The University of Kentucky men’s basketball team has won eight national championships. Until Saturday, no other UK athletics program had won more than one.
The Kentucky rifle team claimed its second national championship when it captured the NCAA finals at Charleston, S.C., on Saturday.
Kentucky previously won the rifle championship in 2011. Saturday’s victory ended a streak of five consecutive national titles by West Virginia.
The rifle team’s victory gave UK athletics 11 national championships all time: Eight for basketball (2012, 1998, 1996, 1978, 1958, 1951, 1949, 1948), two for rifle (2018, 2011) and one for women’s cross country (1988).
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“Absolutely incredible!” Kentucky Athletics Director Mitch Barnhart posted on Twitter. “I am so proud of this team and coaching staff. They worked so hard to bring this one home.”
Kentucky scored 2,345 points in Friday’s smallbore competition and 2,372 in Saturday’s air rifle portion for a winning total of 4,717 points in the eight-team competition. The total marked Kentucky’s highest score this season. West Virginia was second with 4,708, followed by TCU (4,701) and Murray State (4,684).
“I couldn’t be more proud of this team,” UK head coach Harry Mullins said. “The team worked through obstacles to enhance their performance. Their embracement of facing the challenge and overcoming things all season was a large part of their success this weekend. Throughout the whole tournament, they never panicked and pushed for every point. I knew we had a special group from top to bottom at the beginning of the season.”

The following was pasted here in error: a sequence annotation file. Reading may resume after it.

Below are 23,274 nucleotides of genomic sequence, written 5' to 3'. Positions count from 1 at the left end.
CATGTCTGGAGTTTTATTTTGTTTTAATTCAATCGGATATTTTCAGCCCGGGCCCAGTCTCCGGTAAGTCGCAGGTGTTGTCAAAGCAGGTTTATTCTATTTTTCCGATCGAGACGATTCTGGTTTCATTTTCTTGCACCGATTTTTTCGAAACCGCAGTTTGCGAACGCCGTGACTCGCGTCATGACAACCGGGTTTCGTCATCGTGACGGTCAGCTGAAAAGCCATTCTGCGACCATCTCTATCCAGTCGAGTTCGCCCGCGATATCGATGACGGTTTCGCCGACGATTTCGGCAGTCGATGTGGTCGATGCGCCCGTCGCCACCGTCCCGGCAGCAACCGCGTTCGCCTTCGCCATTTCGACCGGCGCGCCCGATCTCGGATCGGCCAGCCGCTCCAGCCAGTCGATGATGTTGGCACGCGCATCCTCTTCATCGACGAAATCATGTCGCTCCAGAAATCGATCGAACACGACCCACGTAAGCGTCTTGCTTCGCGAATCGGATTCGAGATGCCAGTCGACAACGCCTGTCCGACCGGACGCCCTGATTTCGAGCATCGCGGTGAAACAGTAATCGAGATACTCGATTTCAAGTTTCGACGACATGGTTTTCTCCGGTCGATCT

UK’s team in Charleston included Henrik Larsen, Hanna Carr, Billy Azzinaro, Hailee Sigmon, Cathryn Papasodora, Jenna Bethea, Morgan Duerr, Ian Foos, Carmen Fry, Mason Joachim and Jason Spaude. The Wildcats were the fourth seed. West Virginia was No. 1 entering the championships.
In addition to Kentucky’s team national championship, Larsen, a freshman from Norway, won the individual NCAA title in air rifle on Saturday. Larsen scored 249.4 points in the finals to become UK’s first national champion in the event since Connor Davis in 2014. Larsen’s father traveled from Norway to watch his son win the title Saturday.
“Henrik’s infusion helped a lot this season,” Mullins said. “To win a national title as a freshman, that’s big. He’s working to be a world-class athlete. Having him on the squad has helped push some people and gave them confidence throughout the course of the year. I couldn’t ask for any more from him.”
Sigmon finished eighth and Carr ninth in air rifle. Carr helped position Kentucky for its title by finishing second in Friday’s smallbore competition. Larsen was third in smallbore.
Mullins took over the Kentucky rifle program in 1987, when it was a non-scholarship sport, and led the team to national runner-up finishes in 1997, 2001, 2002 and 2009 before finally winning the school’s first NCAA Rifle Championship in 2011.
“Our coach, Harry Mullins, has made @UKRifle what it is today,” Barnhart added on Twitter. “I am so happy for him and his assistant coach, Rena Goodwin.”
Mullins wanted to be sure the national championship was shared by everyone tied to UK Athletics.
“In terms of the teamwork — this is an individual sport, but when you get to this tournament, everyone wants it for the team,” he said. “It was a team effort from start to finish, including the parents, support staff, strength and conditioning and everyone involved in the program. Even some of the other coaches in our department like Nick Mingione and Rachel Lawson sent us videos congratulating us. It really showed their support and how much they care about the kids. To me, that’s the best thing about being a Wildcat and having the culture that we have — you feel the pride in it. This (championship) was for the Kentucky Wildcats, not just Kentucky rifle.”
NCAA Rifle Championships
Final team scores
1. Kentucky 4,717
2. West Virginia 4,708
3. TCU 4,701
4. Murray State 4,684
5. Air Force 4,669
6. Alaska Fairbanks 4,667
7. Ohio State 4,664
8. Nebraska 4,655